During lockdowns, teachers have repeatedly been worried that virtual learning will now provide a way for parents to see what, and how, their kids are being taught.
A middle-school teacher in Tacoma has gone on a rant about President Trump to sixth-grade students during an online learning session after one of them said Trump was his role model. The student was temporarily kicked out of the class. The student’s mother is worried that her son was punished for expressing a valid opinion and that the school isn’t respecting free speech.
On October 2, during a virtual class, Brendan Stanton, a teacher at P.G Keithley Middle School, asked sixth-graders who their role models were.
Stanton asks students a daily question, which they are required to answer in an online chatroom. Last Friday, Stanton asked, “Who is the one person you admire and why?”
The student, whose name is withheld for privacy reasons, answered:
“I admire Donald J. Trump because he is making America great again. And because he is the best president the United States of America could ever, ever have. And he built the wall so terrorists couldn’t come into the U. S. Trump is the best person in the world. And that’s why I had admire him.”
That answer triggered a response from the teacher. He called out the student for mentioning Trump, attacked the president, deleted the chat, and kicked the student from the class.
The student reported the incident to his mother, Elsy Kusander, who came to see what was happening, just as the teacher was ranting about the president. She recorded the incident on her phone.
“The example that was shared in the chat, which I went ahead and erased for us, was not appropriate, right? Especially as that individual has created so much division and hatred between people and specifically spoken hatred to many different individuals, ok?” Stanton told the students in the virtual class.
Kusander was surprised at the teacher’s remarks.
“I went into my son’s room, and I heard the teacher saying that this individual is hateful and divisive, etc. I started to record,” Kusander said in an interview in the Jason Rantz Show on KTTH.
“How can a teacher be teaching to his students horrible things about the president of the country without facts?” she added.
Kusander called the teacher later that day to discuss the incident. Stanton tried to mislead the teacher about what happened by saying the question was about a computer science expert students admired. The teacher obviously thought he could get away with the lie since he had deleted that portion of the virtual class.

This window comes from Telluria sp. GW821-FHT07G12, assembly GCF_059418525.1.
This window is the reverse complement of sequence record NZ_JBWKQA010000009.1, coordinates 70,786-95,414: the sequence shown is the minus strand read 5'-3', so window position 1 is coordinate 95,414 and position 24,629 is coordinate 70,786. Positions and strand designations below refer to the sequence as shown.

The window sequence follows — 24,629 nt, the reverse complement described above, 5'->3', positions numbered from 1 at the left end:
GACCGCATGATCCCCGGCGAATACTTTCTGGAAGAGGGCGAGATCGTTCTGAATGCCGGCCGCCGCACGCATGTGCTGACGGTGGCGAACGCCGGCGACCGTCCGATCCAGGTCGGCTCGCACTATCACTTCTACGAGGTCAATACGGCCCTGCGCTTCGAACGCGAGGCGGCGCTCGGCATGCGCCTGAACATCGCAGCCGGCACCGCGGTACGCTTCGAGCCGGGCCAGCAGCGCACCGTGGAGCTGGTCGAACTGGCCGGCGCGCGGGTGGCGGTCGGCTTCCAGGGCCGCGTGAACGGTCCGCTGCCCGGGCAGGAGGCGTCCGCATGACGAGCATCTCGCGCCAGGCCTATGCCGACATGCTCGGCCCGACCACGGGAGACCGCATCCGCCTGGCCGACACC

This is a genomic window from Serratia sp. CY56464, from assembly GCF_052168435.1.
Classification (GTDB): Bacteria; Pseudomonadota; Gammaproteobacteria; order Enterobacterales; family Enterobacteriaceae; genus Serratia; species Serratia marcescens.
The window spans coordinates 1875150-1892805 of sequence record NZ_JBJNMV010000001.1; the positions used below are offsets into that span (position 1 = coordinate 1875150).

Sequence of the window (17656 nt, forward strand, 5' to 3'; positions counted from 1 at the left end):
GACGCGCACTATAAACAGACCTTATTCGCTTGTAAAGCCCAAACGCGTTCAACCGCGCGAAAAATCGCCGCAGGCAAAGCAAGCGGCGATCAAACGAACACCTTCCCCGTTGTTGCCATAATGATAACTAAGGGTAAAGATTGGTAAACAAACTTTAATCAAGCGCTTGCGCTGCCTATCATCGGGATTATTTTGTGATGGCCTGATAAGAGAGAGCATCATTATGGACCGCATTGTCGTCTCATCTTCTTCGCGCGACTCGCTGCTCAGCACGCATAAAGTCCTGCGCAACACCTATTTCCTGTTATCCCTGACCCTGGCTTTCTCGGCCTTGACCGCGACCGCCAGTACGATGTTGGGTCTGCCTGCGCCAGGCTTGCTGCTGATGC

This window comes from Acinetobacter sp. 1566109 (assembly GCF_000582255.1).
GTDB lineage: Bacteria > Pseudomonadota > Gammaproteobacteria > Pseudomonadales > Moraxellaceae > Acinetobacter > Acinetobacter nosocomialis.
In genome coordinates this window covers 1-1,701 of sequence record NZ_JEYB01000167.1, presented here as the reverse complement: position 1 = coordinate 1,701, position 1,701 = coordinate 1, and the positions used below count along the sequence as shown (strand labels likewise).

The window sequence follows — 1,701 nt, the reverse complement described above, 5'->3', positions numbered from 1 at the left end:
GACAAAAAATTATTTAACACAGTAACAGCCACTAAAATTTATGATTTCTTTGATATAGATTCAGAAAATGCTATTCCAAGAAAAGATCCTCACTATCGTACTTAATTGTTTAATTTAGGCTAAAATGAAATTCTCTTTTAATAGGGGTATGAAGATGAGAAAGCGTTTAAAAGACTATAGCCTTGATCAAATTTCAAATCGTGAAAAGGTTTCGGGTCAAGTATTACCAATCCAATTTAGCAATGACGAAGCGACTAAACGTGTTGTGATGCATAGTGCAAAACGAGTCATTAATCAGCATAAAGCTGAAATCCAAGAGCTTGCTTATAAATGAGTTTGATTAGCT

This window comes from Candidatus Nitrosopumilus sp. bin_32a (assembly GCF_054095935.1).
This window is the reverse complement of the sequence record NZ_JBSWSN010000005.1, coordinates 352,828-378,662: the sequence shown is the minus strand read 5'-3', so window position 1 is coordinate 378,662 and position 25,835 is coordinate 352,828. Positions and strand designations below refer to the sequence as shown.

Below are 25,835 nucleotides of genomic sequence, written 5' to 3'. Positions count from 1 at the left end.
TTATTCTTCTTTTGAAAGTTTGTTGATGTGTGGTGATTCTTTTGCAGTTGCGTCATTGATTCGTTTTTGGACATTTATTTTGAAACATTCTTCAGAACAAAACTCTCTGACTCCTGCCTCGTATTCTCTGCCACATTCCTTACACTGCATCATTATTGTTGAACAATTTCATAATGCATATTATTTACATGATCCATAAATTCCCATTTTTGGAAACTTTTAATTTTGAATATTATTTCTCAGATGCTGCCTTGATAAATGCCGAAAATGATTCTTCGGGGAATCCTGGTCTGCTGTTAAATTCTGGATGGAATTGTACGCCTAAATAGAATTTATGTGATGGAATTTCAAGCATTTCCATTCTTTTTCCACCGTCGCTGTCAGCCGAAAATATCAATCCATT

The teacher explained that he deleted the conversation because another student was offended by the answer. He insisted that it had nothing to do with his political perspective.
“I do try to keep politics out of the classroom… because students have different opinions, right?” he said. “And so if the way that I said it was not perfect, I do apologize. What I was trying to say is just ‘Hey, hey, guys, let’s get it back to our topic of the day because we really need to get moving into our content, which was on our computer scientists.’”
But Stanton did push a political position when he said, “But we know that our neighbors at the southern border are not all terrorists, right?”
When Kusander told him he recorded the incident, Stanton came clean.
“I do apologize if my words were not perfect at the time. If I used… if I said that Trump was ‘hateful and divisive,’ that may have been what I used at the time, but my purpose was in bringing us back to the conversation of computer scientists and the positive role that they’ve played in our history,” Stanton explained to the parent.
He even offered to apologize to the student.
“I totally respect him as an individual. And his opinion. I am always interested in student feedback and also parent feedback as well. So, I appreciate you having this conversation with me,” Stanton said.